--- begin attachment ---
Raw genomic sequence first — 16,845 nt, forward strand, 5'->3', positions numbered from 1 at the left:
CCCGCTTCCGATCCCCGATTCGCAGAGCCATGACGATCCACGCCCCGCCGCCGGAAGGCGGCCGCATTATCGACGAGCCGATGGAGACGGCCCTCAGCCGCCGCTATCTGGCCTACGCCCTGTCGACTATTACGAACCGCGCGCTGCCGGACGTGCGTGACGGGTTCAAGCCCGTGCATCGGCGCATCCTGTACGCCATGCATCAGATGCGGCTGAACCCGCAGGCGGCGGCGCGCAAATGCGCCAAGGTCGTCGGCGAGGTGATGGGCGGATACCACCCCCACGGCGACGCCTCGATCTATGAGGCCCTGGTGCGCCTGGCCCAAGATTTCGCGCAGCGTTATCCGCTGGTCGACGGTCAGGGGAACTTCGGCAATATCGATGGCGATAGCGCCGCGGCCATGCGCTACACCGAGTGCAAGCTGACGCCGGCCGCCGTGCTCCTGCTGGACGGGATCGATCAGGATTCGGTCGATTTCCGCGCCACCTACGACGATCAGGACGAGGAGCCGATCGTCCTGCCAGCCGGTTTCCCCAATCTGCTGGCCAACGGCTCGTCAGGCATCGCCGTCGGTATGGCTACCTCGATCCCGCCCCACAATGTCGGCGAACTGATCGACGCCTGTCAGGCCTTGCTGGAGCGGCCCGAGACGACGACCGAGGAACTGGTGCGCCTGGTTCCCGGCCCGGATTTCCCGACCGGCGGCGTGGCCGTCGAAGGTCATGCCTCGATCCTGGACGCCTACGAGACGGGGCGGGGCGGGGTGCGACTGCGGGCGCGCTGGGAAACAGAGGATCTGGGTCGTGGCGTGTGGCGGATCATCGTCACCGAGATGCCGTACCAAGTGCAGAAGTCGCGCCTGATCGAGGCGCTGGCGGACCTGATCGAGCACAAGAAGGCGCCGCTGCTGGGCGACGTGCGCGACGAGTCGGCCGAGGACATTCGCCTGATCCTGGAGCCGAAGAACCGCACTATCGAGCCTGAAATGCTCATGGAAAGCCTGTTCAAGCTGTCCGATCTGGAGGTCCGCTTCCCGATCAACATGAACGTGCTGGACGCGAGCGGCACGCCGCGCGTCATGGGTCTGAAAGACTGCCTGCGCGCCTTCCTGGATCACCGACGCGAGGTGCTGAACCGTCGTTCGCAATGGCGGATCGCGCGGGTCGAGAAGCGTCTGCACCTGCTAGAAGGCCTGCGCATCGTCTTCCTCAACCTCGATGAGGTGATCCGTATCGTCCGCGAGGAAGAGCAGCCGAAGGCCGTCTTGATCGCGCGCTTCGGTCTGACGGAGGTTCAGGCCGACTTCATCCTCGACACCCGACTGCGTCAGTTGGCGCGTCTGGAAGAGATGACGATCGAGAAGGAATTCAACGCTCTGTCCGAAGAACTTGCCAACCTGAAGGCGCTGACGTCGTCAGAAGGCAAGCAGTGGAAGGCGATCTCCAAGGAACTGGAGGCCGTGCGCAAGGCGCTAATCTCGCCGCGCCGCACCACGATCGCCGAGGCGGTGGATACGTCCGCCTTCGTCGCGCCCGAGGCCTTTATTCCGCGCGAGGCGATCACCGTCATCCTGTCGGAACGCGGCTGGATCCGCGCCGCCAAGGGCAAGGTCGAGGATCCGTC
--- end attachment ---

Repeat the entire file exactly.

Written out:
Raw genomic sequence first — 16,845 nt, forward strand, 5'->3', positions numbered from 1 at the left:
CCCGCTTCCGATCCCCGATTCGCAGAGCCATGACGATCCACGCCCCGCCGCCGGAAGGCGGCCGCATTATCGACGAGCCGATGGAGACGGCCCTCAGCCGCCGCTATCTGGCCTACGCCCTGTCGACTATTACGAACCGCGCGCTGCCGGACGTGCGTGACGGGTTCAAGCCCGTGCATCGGCGCATCCTGTACGCCATGCATCAGATGCGGCTGAACCCGCAGGCGGCGGCGCGCAAATGCGCCAAGGTCGTCGGCGAGGTGATGGGCGGATACCACCCCCACGGCGACGCCTCGATCTATGAGGCCCTGGTGCGCCTGGCCCAAGATTTCGCGCAGCGTTATCCGCTGGTCGACGGTCAGGGGAACTTCGGCAATATCGATGGCGATAGCGCCGCGGCCATGCGCTACACCGAGTGCAAGCTGACGCCGGCCGCCGTGCTCCTGCTGGACGGGATCGATCAGGATTCGGTCGATTTCCGCGCCACCTACGACGATCAGGACGAGGAGCCGATCGTCCTGCCAGCCGGTTTCCCCAATCTGCTGGCCAACGGCTCGTCAGGCATCGCCGTCGGTATGGCTACCTCGATCCCGCCCCACAATGTCGGCGAACTGATCGACGCCTGTCAGGCCTTGCTGGAGCGGCCCGAGACGACGACCGAGGAACTGGTGCGCCTGGTTCCCGGCCCGGATTTCCCGACCGGCGGCGTGGCCGTCGAAGGTCATGCCTCGATCCTGGACGCCTACGAGACGGGGCGGGGCGGGGTGCGACTGCGGGCGCGCTGGGAAACAGAGGATCTGGGTCGTGGCGTGTGGCGGATCATCGTCACCGAGATGCCGTACCAAGTGCAGAAGTCGCGCCTGATCGAGGCGCTGGCGGACCTGATCGAGCACAAGAAGGCGCCGCTGCTGGGCGACGTGCGCGACGAGTCGGCCGAGGACATTCGCCTGATCCTGGAGCCGAAGAACCGCACTATCGAGCCTGAAATGCTCATGGAAAGCCTGTTCAAGCTGTCCGATCTGGAGGTCCGCTTCCCGATCAACATGAACGTGCTGGACGCGAGCGGCACGCCGCGCGTCATGGGTCTGAAAGACTGCCTGCGCGCCTTCCTGGATCACCGACGCGAGGTGCTGAACCGTCGTTCGCAATGGCGGATCGCGCGGGTCGAGAAGCGTCTGCACCTGCTAGAAGGCCTGCGCATCGTCTTCCTCAACCTCGATGAGGTGATCCGTATCGTCCGCGAGGAAGAGCAGCCGAAGGCCGTCTTGATCGCGCGCTTCGGTCTGACGGAGGTTCAGGCCGACTTCATCCTCGACACCCGACTGCGTCAGTTGGCGCGTCTGGAAGAGATGACGATCGAGAAGGAATTCAACGCTCTGTCCGAAGAACTTGCCAACCTGAAGGCGCTGACGTCGTCAGAAGGCAAGCAGTGGAAGGCGATCTCCAAGGAACTGGAGGCCGTGCGCAAGGCGCTAATCTCGCCGCGCCGCACCACGATCGCCGAGGCGGTGGATACGTCCGCCTTCGTCGCGCCCGAGGCCTTTATTCCGCGCGAGGCGATCACCGTCATCCTGTCGGAACGCGGCTGGATCCGCGCCGCCAAGGGCAAGGTCGAGGATCCGTC